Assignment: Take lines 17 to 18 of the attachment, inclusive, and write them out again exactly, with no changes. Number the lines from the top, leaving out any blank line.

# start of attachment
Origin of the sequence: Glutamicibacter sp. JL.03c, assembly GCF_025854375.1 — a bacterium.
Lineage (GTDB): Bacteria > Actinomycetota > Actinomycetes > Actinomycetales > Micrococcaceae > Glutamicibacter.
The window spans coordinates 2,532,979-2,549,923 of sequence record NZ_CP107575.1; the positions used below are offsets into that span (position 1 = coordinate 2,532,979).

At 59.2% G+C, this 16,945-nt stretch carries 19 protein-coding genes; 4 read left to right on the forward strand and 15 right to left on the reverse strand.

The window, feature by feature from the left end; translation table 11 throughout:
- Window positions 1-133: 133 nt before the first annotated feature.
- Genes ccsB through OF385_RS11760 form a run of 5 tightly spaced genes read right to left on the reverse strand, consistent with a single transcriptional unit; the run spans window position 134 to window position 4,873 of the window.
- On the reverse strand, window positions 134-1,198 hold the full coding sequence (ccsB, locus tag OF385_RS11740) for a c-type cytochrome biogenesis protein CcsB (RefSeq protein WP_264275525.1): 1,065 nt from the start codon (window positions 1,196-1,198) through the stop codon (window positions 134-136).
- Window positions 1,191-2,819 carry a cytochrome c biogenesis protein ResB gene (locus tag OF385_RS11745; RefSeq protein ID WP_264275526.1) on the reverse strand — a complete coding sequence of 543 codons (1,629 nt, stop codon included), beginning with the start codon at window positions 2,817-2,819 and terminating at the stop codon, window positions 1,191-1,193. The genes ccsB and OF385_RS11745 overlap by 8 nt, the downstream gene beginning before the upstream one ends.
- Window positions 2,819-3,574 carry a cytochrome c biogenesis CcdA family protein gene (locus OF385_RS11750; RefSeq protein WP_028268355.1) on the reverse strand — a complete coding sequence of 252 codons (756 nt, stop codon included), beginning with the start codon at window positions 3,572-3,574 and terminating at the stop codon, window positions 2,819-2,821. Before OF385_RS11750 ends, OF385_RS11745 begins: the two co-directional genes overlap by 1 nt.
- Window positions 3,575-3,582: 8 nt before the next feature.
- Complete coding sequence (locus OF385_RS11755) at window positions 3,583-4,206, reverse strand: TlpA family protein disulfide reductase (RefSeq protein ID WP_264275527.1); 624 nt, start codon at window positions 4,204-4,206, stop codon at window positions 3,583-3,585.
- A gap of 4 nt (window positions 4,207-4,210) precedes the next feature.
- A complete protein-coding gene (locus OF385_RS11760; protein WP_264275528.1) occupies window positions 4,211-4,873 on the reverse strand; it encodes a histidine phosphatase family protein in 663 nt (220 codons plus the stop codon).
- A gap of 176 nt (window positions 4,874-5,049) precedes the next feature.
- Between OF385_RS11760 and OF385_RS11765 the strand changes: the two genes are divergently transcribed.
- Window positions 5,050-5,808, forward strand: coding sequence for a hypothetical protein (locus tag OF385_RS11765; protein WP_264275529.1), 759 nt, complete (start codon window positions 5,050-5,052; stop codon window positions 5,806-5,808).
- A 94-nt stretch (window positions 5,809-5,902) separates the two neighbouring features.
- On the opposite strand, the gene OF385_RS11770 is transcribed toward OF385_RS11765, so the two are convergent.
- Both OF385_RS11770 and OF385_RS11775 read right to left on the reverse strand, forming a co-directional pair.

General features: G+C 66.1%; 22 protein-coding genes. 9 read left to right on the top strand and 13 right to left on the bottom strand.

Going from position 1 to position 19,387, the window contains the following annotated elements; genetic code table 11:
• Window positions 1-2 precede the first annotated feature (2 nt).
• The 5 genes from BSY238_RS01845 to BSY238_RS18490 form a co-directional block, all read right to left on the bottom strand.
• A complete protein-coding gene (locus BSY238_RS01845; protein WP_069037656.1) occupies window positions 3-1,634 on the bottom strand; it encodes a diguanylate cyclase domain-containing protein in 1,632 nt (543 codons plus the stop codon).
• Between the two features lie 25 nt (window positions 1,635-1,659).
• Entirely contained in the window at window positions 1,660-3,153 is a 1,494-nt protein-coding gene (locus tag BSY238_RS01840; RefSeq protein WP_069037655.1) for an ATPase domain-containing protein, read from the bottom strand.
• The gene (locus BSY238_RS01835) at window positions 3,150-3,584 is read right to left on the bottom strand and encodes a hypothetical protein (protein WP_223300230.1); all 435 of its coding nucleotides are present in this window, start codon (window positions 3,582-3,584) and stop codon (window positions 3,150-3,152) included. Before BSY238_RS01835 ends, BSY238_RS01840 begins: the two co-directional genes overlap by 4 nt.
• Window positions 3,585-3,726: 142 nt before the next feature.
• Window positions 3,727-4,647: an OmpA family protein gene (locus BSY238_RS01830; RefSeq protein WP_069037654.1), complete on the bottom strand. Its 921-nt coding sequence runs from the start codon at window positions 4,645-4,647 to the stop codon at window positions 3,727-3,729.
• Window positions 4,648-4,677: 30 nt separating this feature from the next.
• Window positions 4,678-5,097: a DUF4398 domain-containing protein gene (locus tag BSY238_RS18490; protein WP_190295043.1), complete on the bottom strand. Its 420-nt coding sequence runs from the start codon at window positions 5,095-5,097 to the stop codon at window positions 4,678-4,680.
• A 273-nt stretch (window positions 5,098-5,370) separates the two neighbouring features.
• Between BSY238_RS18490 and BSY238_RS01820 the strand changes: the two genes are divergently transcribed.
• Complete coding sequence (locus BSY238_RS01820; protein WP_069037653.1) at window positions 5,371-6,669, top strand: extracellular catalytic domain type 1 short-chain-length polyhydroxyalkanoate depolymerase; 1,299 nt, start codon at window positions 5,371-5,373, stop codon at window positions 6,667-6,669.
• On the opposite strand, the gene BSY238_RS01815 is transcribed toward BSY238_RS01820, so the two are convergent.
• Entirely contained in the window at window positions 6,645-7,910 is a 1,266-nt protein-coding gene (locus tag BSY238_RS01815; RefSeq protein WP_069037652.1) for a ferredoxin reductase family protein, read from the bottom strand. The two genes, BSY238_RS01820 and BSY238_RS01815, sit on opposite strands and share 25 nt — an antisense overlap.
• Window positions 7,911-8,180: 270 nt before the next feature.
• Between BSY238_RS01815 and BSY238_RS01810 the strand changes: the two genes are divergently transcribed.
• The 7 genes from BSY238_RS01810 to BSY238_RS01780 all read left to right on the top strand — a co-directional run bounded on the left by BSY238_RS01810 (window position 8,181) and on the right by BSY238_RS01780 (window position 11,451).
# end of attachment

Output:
- Window positions 5,050-5,808, forward strand: coding sequence for a hypothetical protein (locus tag OF385_RS11765; protein WP_264275529.1), 759 nt, complete (start codon window positions 5,050-5,052; stop codon window positions 5,806-5,808).
- A 94-nt stretch (window positions 5,809-5,902) separates the two neighbouring features.